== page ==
Friday, August 28, 2009

Contour Line Studies

Drawings by Chris Clark and Kaitlin Roll

Contour Line Studies

Subjective vs. Objective

When artists take a subjective approach to drawing, they are working more from their imaginations.  When artists are objective, the drawings are more factually based. The two drawings are both from our angular interpretations of the shoes and boots.  Yet the one has very exaggerated contours whereas the other is angular yet more consistent with the actual shape and volumes of the shoe.

Characteristics of Line-Angular

Thursday night we did a couple of drawings where we contradicted the contours of the shoes and boots.  The idea was to explore the effects of changing curvilinear contours to angular contours.  We also went for a more gestural approach.  Drawing by Jason Petersen.  Note the expressive mark-making and the strength and weight of accented lines.

Thursday, August 27, 2009

Contour Line "Drill"

Just about anything is a good subject for contour line studies. Tools, plants and flowers, shoes, fabric, bicycles, cars, toys, fruits and vegetables, portraits, hands and feet, etc.

Wednesday, August 26, 2009

Contour Line Drawing

We finished the evening with a series of contour line drawings composed on a single page.  Contour line drawings are composed of slow, deliberate and incisive lines.  Contour lines define interior and exterior volumes.  The artist works from the parts to create the whole.  Drawing by Olivia Phelan.

Characteristics of Line

With this drawing students changed all curvilinear volumes into angular volumes.  We discussed the influence of curvilinear lines vs. angular lines and the different emotive qualities associated with the two styles. Drawing by ShonRay Nichols.

Continuous Line Drawing

Wednesday evening began with continuous line drawings of boots and shoes.  The drawings are composed of one, long, fluid, continuous line wrapping around and isolating the parts of the shoe.  The idea is to start inside, drawing the parts, working your way towards the outer contours. Don't outline and fill in. Drawing by Christion Salomn.

Organizational Line with an Emphasis on Negative Areas

Proportions and Organizational Line Drawing

On the second work night (Aug. 24 & 25), we discussed proportions and ellipses.  We looked at slides of Alberto Giacometti's work to illustrate the idea.  Remember that organizational line drawing is similar to gesture in that it is a searching line.  Starting with vertical and horizontal lines, the composition is organized and simplified by drawing lines that isolate and enclose the positive and negative areas.  This allows the artist to compare and take measurement of the individual parts.

Scribble Emphasizing Mass

The arrows in this drawing illustrate the posture of the gourd and the central axis line.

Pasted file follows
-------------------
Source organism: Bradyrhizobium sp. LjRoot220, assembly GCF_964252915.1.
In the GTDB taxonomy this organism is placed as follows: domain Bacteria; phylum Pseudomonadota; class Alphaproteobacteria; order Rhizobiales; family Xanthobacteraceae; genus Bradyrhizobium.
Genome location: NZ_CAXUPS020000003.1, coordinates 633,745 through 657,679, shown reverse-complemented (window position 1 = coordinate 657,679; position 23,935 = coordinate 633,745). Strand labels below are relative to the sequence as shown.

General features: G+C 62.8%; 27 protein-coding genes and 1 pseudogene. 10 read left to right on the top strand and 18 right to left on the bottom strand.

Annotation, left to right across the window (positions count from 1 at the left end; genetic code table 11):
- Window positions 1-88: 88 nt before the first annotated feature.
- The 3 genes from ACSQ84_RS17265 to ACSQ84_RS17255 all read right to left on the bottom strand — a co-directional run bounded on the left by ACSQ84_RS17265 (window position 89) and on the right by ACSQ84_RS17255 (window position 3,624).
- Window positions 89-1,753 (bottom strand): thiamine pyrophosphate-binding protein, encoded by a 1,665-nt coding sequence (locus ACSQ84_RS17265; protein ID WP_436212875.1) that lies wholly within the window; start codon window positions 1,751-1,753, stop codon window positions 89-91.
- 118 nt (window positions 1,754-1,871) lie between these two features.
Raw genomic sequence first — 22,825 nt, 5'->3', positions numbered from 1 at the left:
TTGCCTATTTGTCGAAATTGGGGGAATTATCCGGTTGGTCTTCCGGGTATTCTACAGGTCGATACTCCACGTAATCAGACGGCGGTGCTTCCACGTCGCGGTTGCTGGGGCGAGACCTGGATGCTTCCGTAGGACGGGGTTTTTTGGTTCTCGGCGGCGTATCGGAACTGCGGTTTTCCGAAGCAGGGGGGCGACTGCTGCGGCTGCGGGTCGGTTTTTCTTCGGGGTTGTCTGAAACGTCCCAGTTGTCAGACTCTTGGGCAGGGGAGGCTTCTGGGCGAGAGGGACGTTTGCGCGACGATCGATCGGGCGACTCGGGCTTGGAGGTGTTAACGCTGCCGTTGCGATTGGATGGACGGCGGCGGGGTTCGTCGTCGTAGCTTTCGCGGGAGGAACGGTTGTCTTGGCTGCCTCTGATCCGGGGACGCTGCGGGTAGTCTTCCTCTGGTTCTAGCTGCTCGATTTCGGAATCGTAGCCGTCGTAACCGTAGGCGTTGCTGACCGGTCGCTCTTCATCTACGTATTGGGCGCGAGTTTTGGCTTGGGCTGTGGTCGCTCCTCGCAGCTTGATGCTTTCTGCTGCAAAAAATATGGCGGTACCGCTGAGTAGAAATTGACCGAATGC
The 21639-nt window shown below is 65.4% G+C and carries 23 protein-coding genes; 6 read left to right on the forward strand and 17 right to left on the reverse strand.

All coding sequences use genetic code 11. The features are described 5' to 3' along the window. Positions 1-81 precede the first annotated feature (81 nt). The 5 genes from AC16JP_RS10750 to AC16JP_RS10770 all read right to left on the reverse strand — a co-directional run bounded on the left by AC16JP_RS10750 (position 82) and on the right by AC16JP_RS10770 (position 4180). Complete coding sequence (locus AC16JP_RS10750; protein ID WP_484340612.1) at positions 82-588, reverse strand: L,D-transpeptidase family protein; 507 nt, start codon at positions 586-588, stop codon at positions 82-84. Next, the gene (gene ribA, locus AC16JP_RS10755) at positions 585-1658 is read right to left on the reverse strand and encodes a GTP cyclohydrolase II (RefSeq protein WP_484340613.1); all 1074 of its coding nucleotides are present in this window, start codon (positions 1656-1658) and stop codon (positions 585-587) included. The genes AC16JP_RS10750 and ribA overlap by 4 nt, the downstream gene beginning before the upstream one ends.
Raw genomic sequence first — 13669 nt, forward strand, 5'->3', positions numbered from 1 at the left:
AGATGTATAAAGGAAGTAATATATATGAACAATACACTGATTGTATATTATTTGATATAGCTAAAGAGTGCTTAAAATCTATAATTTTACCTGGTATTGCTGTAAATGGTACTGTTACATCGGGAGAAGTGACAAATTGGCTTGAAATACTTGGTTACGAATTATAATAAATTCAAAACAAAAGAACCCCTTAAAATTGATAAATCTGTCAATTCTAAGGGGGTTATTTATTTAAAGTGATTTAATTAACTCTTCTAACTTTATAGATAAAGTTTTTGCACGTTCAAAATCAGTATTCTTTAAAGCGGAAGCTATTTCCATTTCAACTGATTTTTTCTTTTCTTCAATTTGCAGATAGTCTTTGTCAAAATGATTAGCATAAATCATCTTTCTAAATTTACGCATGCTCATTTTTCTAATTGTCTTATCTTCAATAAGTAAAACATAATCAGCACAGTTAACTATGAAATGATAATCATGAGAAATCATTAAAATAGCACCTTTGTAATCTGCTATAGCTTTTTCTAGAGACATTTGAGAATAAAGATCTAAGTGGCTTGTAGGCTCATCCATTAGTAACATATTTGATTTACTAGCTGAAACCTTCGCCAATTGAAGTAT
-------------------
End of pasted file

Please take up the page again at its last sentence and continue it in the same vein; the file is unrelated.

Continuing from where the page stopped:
Mass Gesture Emphasizing Negative Areas

Towards the end of class, we focused our attention on emphasizing the negative areas of the still life. Remember that the positive areas are the objects themselves and the negative areas are the spaces around and within the objects.

Cross-Contour Drawing

A cross-contour drawing emphasizes the contours or topography of your subject.  On the first night of class, we began with cross-contour drawings of gourds.

Line, Mass and Scribble Gestures

These drawings are from a previous semester but they give you an idea of using the gesture techniques with objects other than the gourds.

Dirty, Old, Line Gesture of a Skull

Gesture Drawing

After discussing cross-contour and continuous line, we moved on to the four techniques of gesture: line, mass, mass and line combined, and scribble.  Remember that gesture is a quick and spontaneous all encompassing overview of your subject.  Generalize, starting with the largest shapes moving towards the smaller shapes. Using multiple lines and treat the forms transparently.  In other words, draw through forms that overlap one another.  Remember that line techniques use the tip of the charcoal stick or pencil whereas mass techniques use the side of the charcoal stick.

Continuous Line Drawing

After addressing the idea of cross-contours, we covered technique of continuous line drawing.  Continuous line drawings establish a path of the artist's eye.  Once the artist puts the pencil to paper, the drawing is executed in one, long, unbroken line until the subject has been fully drawn.  Start on any edge, establishing the largest shapes first moving towards the smaller shapes.  Wrap the form in lines, crossing and establishing interior contours as well as the outside edges of the form.  Your drawing should reveal the structure of your subject.  For a more volumetric image, try to swell the line.  In other words, have thicker and thinner areas of line quality.  Remember dark lines advance while light lines recede.